While it is important to talk about toxic masculinity, examining the inverse—healthy masculinity—is also crucial. Often, films give us realistic examples of harmful masculinity—depicting men who use their strength to harm others or who become overprotective and possessive. These films can teach important lessons about negative behaviors to unlearn and avoid. Films that portray healthy masculinity are equally crucial—they present positive models of masculinity for viewers to follow. (It is important to avoid the assumption that masculinity = men because not all men pursue masculinity as a goal and plenty of non-men embrace masculinity.)
Masculinity is often tied to the concept of strength, which in turn can be harmful or healthy. Often, when imagining strength in the context of the natural world, we think of destructive, cliché images like explorers slashing their way through jungles with machetes or strong muscles hacking down trees for firewood. What Craig Foster accomplishes in My Octopus Teacher requires immense strength, but of the opposite, constructive kind. To navigate underwater, Foster must strengthen his body to become a stronger swimmer and strengthen his lungs to hold his breath longer. He must also be strong in the way of endurance: to traverse the gorgeous undersea world and gain the trust of the small and inquisitive octopus, he must visit as often as is possible, typically once per day.
The octopus is a trickster both to elude predators and to entrap pray. To become close to an octopus, one must avoid any behavior that could be perceived as a threat. Above all, one must be gentle.
Often gentleness is often coded as feminine, and due to misogyny, it is thus often coded as inferior. Men are told to “man up” and to show less sympathy to animals or people who are more vulnerable. To gain the octopus’s trust, Foster must be careful, gentle, and unobtrusive, despite being tall and muscular. Foster is honest about the challenge: once, when he approached too fast, he almost doomed his experiment by scaring the octopus away. Only by careful research and tracking does he find the octopus again.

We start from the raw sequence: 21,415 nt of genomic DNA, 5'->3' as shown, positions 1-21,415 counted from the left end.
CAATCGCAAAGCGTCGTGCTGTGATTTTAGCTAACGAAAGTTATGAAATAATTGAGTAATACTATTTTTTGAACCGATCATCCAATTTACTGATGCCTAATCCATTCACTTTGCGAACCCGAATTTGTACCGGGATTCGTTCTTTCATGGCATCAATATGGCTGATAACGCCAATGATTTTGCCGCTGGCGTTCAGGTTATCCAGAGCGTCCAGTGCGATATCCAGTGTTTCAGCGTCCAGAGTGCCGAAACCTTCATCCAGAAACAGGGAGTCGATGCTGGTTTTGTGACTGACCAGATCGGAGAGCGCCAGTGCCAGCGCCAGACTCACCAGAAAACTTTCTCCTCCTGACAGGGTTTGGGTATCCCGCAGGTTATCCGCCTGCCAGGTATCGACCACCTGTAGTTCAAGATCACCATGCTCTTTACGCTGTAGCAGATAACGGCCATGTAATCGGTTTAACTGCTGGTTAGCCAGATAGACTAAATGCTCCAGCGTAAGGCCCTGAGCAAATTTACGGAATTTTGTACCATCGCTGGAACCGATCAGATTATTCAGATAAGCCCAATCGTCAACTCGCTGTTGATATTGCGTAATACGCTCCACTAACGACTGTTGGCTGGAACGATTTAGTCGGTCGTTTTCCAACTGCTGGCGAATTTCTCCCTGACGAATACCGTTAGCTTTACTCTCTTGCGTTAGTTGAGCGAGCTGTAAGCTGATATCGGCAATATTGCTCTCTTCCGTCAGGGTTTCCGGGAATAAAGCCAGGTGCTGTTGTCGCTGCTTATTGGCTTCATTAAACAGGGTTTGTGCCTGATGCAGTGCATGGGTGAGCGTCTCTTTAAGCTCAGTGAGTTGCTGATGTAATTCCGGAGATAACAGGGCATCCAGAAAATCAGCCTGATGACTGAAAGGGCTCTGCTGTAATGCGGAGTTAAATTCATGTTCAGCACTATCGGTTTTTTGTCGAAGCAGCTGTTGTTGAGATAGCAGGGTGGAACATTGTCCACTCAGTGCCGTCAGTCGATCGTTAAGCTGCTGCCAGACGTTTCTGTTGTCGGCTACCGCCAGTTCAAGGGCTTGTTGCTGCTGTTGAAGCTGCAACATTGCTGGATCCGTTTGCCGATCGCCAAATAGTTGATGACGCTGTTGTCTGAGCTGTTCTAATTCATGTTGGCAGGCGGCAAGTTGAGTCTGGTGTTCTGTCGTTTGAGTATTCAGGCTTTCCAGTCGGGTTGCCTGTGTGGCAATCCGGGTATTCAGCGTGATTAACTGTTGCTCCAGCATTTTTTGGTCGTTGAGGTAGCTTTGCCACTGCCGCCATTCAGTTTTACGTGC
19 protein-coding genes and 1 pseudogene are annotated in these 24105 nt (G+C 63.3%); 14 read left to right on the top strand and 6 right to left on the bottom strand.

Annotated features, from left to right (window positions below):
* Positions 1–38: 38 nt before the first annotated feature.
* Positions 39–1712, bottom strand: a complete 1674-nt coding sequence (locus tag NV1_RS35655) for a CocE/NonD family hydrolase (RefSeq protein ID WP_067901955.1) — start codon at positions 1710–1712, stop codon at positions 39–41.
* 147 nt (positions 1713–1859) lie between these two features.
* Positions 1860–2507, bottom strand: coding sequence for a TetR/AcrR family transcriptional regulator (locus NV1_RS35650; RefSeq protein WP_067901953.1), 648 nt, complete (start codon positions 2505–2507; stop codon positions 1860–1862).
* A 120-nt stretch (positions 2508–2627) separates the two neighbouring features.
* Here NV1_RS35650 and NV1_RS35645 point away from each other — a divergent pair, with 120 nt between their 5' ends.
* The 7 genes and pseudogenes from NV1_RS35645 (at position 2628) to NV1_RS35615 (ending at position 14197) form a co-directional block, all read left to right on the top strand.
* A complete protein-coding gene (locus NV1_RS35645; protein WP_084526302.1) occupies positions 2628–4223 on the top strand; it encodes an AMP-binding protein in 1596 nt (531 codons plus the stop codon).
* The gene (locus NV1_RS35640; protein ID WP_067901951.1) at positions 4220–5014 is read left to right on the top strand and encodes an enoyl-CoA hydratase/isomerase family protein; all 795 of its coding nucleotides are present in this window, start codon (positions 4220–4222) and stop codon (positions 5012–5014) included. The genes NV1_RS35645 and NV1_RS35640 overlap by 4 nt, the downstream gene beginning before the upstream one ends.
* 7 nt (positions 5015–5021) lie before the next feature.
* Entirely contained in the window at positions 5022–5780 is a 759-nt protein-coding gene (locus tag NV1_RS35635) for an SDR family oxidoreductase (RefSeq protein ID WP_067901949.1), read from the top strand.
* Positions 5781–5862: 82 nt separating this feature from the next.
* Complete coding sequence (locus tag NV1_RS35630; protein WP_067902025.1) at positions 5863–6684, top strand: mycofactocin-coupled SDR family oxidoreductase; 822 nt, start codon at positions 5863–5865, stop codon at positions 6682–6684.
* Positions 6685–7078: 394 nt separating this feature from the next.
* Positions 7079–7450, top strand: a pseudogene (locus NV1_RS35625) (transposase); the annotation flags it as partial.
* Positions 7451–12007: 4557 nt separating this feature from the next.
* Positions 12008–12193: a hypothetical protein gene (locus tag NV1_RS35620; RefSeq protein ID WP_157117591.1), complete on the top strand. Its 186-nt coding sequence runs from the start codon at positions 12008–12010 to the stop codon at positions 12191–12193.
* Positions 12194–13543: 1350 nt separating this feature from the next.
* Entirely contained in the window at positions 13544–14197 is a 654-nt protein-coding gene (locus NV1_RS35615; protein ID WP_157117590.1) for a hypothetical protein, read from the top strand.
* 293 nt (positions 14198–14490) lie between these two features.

When the octopus does become trusting, she holds hands with Foster and nuzzles against him, similar to a snuggling dog or cat. These scenes are portrayed with gorgeous, calming music, and are truly stunning to observe. By being gentle, Foster experiences rare and incredible interactions. Because of his tenderness, he observes behaviors in the octopus that he can find no prior documentation for, like her ingenious strategies for overcoming predators. Gentleness can lead to greater scientific knowledge. Healthy masculinity, compassion, and tenderness are not hindrances but strengths.
My Octopus Teacher contains some frightening scenes. While most of the film has gorgeous music and serene views of the ocean, sharks are an ever-present threat both in the environment and the documentary’s narrative. When the octopus is attacked by a shark, he worries that his presence could have somehow lead to the attack. He admits that due to this guilt, he fed her a meal while she convalesced. Although driven by a scientific mindset to not interfere, Foster was overcome by his care for the octopus. Rather than demonizing this display of emotion and portraying it as a bad thing that ruined an experiment, Foster acknowledges his emotions, doesn’t try to hide his interference, and concludes that his actions likely didn’t make a difference.
Later in the film, we find out the octopus has innovated a new hunting strategy using Foster. She traps a lobster between herself and the observing Foster, preventing her meal from escaping. This differs from many famous nature documentaries (like March of the Penguins, for example) that avoid showing humans onscreen and contain no human presence aside from a narrator. My Octopus Teacher emphasizes that we cannot be separated from our environment. We cannot disappear and be unnoticed. We are essential parts of our ecosystems, food chains, and interspecies neighborhoods.